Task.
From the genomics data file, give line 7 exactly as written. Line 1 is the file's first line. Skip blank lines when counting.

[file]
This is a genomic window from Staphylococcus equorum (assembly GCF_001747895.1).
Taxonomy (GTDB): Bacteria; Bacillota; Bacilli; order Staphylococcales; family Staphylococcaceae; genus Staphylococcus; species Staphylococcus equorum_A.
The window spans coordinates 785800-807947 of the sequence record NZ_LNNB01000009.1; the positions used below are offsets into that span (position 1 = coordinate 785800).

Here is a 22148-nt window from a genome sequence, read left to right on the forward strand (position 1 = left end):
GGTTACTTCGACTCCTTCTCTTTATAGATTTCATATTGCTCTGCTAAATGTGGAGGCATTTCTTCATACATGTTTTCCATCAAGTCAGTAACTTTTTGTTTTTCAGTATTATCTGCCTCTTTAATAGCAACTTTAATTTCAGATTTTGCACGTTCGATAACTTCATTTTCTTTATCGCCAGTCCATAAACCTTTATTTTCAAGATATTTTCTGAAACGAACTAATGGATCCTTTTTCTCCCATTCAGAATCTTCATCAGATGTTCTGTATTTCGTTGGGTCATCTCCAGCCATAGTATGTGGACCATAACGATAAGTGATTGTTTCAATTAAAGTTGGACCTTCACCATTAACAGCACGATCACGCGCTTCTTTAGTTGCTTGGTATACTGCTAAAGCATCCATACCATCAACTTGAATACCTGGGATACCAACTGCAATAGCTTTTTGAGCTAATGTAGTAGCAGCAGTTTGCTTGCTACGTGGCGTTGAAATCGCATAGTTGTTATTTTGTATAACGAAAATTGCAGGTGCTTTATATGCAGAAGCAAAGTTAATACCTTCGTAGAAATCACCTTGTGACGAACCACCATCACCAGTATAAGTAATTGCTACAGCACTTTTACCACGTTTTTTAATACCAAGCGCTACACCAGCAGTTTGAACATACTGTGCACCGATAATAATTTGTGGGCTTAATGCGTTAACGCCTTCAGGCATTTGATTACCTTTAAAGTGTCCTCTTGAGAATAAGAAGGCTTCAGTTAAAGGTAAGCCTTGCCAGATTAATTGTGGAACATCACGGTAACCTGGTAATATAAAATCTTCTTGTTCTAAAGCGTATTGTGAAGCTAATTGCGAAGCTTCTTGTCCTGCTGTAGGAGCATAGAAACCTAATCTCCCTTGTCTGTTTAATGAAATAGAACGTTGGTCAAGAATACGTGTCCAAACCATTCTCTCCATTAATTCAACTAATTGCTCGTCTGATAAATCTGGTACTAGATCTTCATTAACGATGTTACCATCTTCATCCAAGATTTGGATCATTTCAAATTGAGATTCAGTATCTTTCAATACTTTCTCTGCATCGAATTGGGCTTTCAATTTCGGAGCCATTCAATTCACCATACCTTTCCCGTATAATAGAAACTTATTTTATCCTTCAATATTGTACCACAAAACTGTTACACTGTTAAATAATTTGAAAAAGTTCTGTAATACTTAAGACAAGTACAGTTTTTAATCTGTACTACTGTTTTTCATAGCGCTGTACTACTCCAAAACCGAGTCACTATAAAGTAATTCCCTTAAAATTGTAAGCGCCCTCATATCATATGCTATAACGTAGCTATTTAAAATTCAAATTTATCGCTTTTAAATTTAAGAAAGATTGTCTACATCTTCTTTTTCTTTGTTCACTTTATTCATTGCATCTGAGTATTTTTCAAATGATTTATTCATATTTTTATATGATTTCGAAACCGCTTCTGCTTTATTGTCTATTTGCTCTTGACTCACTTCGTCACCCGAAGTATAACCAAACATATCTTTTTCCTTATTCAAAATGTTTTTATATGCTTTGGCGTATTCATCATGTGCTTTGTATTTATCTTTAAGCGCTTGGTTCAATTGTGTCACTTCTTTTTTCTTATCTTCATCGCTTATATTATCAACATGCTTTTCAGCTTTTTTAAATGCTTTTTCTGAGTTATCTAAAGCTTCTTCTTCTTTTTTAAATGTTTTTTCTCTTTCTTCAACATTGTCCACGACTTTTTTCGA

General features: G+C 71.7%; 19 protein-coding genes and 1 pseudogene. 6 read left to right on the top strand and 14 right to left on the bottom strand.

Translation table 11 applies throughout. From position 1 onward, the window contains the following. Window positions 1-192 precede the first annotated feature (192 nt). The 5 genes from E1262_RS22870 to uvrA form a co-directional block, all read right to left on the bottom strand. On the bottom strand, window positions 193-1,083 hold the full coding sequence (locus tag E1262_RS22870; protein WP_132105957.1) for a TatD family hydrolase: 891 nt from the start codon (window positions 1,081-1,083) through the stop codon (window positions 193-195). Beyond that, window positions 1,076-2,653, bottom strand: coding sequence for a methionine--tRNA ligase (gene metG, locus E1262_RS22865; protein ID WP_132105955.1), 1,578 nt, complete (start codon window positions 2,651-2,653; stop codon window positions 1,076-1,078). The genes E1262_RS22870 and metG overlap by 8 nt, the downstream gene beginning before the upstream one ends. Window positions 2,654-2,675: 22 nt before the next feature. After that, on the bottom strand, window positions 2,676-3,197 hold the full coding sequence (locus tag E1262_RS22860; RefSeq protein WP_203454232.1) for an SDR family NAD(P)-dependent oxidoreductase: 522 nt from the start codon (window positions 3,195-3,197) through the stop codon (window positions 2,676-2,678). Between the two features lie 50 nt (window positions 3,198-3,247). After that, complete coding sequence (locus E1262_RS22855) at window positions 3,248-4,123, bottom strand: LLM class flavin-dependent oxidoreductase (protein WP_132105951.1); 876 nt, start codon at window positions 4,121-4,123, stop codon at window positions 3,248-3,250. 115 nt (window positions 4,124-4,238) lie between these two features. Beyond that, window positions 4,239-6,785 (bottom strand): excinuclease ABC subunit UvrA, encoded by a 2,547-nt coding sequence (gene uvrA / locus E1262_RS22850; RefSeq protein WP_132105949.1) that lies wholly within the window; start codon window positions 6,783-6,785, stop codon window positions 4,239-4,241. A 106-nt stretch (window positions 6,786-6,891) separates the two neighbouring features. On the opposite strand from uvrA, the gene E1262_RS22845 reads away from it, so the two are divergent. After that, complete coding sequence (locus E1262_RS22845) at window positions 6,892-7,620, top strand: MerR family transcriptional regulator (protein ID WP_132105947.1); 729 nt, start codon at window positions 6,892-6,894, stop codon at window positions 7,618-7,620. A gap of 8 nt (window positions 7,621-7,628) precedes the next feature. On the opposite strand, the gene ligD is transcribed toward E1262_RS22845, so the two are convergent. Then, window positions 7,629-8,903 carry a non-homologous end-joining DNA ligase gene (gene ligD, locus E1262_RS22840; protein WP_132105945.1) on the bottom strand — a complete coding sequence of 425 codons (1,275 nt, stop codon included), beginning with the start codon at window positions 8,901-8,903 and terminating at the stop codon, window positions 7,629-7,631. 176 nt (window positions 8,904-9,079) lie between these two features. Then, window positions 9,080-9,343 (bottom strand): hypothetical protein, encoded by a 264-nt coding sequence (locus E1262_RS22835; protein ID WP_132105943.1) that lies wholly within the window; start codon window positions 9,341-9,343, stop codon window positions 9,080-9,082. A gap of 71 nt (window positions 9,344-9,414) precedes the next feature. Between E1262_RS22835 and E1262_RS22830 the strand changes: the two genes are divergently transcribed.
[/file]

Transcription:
Translation table 11 applies throughout. From position 1 onward, the window contains the following. Window positions 1-192 precede the first annotated feature (192 nt). The 5 genes from E1262_RS22870 to uvrA form a co-directional block, all read right to left on the bottom strand. On the bottom strand, window positions 193-1,083 hold the full coding sequence (locus tag E1262_RS22870; protein WP_132105957.1) for a TatD family hydrolase: 891 nt from the start codon (window positions 1,081-1,083) through the stop codon (window positions 193-195). Beyond that, window positions 1,076-2,653, bottom strand: coding sequence for a methionine--tRNA ligase (gene metG, locus E1262_RS22865; protein ID WP_132105955.1), 1,578 nt, complete (start codon window positions 2,651-2,653; stop codon window positions 1,076-1,078). The genes E1262_RS22870 and metG overlap by 8 nt, the downstream gene beginning before the upstream one ends. Window positions 2,654-2,675: 22 nt before the next feature. After that, on the bottom strand, window positions 2,676-3,197 hold the full coding sequence (locus tag E1262_RS22860; RefSeq protein WP_203454232.1) for an SDR family NAD(P)-dependent oxidoreductase: 522 nt from the start codon (window positions 3,195-3,197) through the stop codon (window positions 2,676-2,678). Between the two features lie 50 nt (window positions 3,198-3,247). After that, complete coding sequence (locus E1262_RS22855) at window positions 3,248-4,123, bottom strand: LLM class flavin-dependent oxidoreductase (protein WP_132105951.1); 876 nt, start codon at window positions 4,121-4,123, stop codon at window positions 3,248-3,250. 115 nt (window positions 4,124-4,238) lie between these two features. Beyond that, window positions 4,239-6,785 (bottom strand): excinuclease ABC subunit UvrA, encoded by a 2,547-nt coding sequence (gene uvrA / locus E1262_RS22850; RefSeq protein WP_132105949.1) that lies wholly within the window; start codon window positions 6,783-6,785, stop codon window positions 4,239-4,241. A 106-nt stretch (window positions 6,786-6,891) separates the two neighbouring features. On the opposite strand from uvrA, the gene E1262_RS22845 reads away from it, so the two are divergent. After that, complete coding sequence (locus E1262_RS22845) at window positions 6,892-7,620, top strand: MerR family transcriptional regulator (protein ID WP_132105947.1); 729 nt, start codon at window positions 6,892-6,894, stop codon at window positions 7,618-7,620. A gap of 8 nt (window positions 7,621-7,628) precedes the next feature. On the opposite strand, the gene ligD is transcribed toward E1262_RS22845, so the two are convergent. Then, window positions 7,629-8,903 carry a non-homologous end-joining DNA ligase gene (gene ligD, locus E1262_RS22840; protein WP_132105945.1) on the bottom strand — a complete coding sequence of 425 codons (1,275 nt, stop codon included), beginning with the start codon at window positions 8,901-8,903 and terminating at the stop codon, window positions 7,629-7,631. 176 nt (window positions 8,904-9,079) lie between these two features. Then, window positions 9,080-9,343 (bottom strand): hypothetical protein, encoded by a 264-nt coding sequence (locus E1262_RS22835; protein ID WP_132105943.1) that lies wholly within the window; start codon window positions 9,341-9,343, stop codon window positions 9,080-9,082. A gap of 71 nt (window positions 9,344-9,414) precedes the next feature. Between E1262_RS22835 and E1262_RS22830 the strand changes: the two genes are divergently transcribed.